Most people experience tired eyes just before they fall asleep at night. The eyelids start to droop and feel heavy. You experience a narrowing field of vision and you need to squint in order to see things properly. Eventually, you lose the fight against tiredness and you fall asleep. You may also experience tired eyes if you have been staring at a computer screen all day, or if you simply have had a long and tiring day.
Tired eyes are annoying, but very common. They are usually nothing to worry about, even though your eyes may burn and itch. By using common sense, you will be able to alleviate the condition. It is very rare for you to need medical attention if you experience tired eyes.
Causes of Tired Eyes
A number of activities can cause tired eyes. These include:
- Working behind a computer screen for a long time
- Driving a vehicle for a long drive
- Reading excessively
- Poor lighting condition
- Not enough sleep
- Watching TV for too long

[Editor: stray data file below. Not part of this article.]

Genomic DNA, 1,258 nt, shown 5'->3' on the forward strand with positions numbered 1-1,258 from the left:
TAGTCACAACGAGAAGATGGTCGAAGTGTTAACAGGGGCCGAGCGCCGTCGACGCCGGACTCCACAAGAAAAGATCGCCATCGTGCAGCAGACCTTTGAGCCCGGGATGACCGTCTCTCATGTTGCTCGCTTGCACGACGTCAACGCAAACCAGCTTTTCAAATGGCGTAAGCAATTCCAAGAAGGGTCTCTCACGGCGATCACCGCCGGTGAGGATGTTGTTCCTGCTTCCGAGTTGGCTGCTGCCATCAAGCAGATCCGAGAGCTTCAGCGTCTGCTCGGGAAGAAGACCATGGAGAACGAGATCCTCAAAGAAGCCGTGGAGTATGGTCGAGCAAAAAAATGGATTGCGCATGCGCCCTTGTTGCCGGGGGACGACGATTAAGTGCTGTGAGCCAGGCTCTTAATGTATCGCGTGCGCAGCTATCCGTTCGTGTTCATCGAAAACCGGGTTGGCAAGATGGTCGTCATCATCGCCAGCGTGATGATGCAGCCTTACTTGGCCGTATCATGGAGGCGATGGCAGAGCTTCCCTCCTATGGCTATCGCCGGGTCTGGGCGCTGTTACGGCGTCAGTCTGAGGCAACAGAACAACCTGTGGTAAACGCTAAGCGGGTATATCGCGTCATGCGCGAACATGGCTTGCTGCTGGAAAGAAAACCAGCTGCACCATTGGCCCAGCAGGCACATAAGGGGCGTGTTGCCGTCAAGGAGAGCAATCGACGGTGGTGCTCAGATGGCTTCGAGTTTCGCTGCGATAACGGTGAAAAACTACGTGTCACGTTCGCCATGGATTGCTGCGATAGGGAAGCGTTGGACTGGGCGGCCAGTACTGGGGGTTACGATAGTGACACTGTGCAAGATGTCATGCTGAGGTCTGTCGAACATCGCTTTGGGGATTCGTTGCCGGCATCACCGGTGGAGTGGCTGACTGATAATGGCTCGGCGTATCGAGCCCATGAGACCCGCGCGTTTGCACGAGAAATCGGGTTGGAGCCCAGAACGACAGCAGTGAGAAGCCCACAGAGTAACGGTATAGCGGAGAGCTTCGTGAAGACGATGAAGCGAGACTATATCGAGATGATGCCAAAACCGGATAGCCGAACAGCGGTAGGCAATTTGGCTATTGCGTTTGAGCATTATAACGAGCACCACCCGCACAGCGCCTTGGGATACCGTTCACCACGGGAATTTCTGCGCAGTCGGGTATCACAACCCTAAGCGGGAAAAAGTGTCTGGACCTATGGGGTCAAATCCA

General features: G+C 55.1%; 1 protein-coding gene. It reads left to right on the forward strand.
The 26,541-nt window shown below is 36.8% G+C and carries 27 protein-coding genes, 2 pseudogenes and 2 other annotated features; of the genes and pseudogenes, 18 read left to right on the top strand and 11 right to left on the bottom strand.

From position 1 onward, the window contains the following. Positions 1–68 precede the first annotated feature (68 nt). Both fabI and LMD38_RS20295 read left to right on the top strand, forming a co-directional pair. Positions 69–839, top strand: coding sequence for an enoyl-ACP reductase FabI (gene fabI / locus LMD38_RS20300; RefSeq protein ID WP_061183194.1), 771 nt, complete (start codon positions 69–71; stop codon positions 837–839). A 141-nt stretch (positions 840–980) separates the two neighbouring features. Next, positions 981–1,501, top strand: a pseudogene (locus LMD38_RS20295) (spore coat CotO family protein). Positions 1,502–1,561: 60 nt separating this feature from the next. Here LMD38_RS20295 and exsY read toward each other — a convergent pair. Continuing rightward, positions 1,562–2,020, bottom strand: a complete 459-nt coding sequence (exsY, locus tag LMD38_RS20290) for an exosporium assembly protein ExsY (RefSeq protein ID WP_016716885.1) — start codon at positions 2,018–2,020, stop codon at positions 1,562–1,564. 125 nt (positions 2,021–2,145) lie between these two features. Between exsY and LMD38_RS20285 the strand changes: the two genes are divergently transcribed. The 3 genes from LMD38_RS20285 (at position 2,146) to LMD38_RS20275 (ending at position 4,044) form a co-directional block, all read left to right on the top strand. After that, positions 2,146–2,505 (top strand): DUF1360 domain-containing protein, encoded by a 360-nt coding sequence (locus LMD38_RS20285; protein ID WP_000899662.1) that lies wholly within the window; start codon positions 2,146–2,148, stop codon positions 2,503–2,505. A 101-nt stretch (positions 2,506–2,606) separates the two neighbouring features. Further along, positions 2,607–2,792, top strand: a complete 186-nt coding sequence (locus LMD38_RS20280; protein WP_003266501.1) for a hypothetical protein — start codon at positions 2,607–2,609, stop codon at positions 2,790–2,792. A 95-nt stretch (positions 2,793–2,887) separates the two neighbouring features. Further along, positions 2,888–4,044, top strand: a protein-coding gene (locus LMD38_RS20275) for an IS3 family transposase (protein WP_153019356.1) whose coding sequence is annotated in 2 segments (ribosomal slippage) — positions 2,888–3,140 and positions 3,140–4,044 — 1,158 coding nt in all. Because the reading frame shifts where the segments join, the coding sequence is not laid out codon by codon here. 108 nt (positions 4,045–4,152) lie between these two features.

- Wearing the wrong, or no, prescription glasses or contact lenses
- Dry eye syndrome (DES), whereby your tear glands do not produce sufficient tears, or where the tears are of poor quality
- Astigmatism, which is an abnormal curvature of the cornea, which means your vision isn’t focused properly
- Farsightedness, which means you can’t see objects close to you
- Exposure to bright lights
- Presbyopia, which is a common condition that you develop as you age. You may also experience headaches
All of the above mean that the muscles of your eyes have to work harder than normal. According to ophthalmologists, all tired eyes are actually caused by excessive dryness. You probably not have blinked enough, or have experienced DES. On average, we blink about 12 times per minute. However, when we get tired, this naturally slows to just four or five times per minute. Interestingly, when we stare at a computer screen, we also blink less.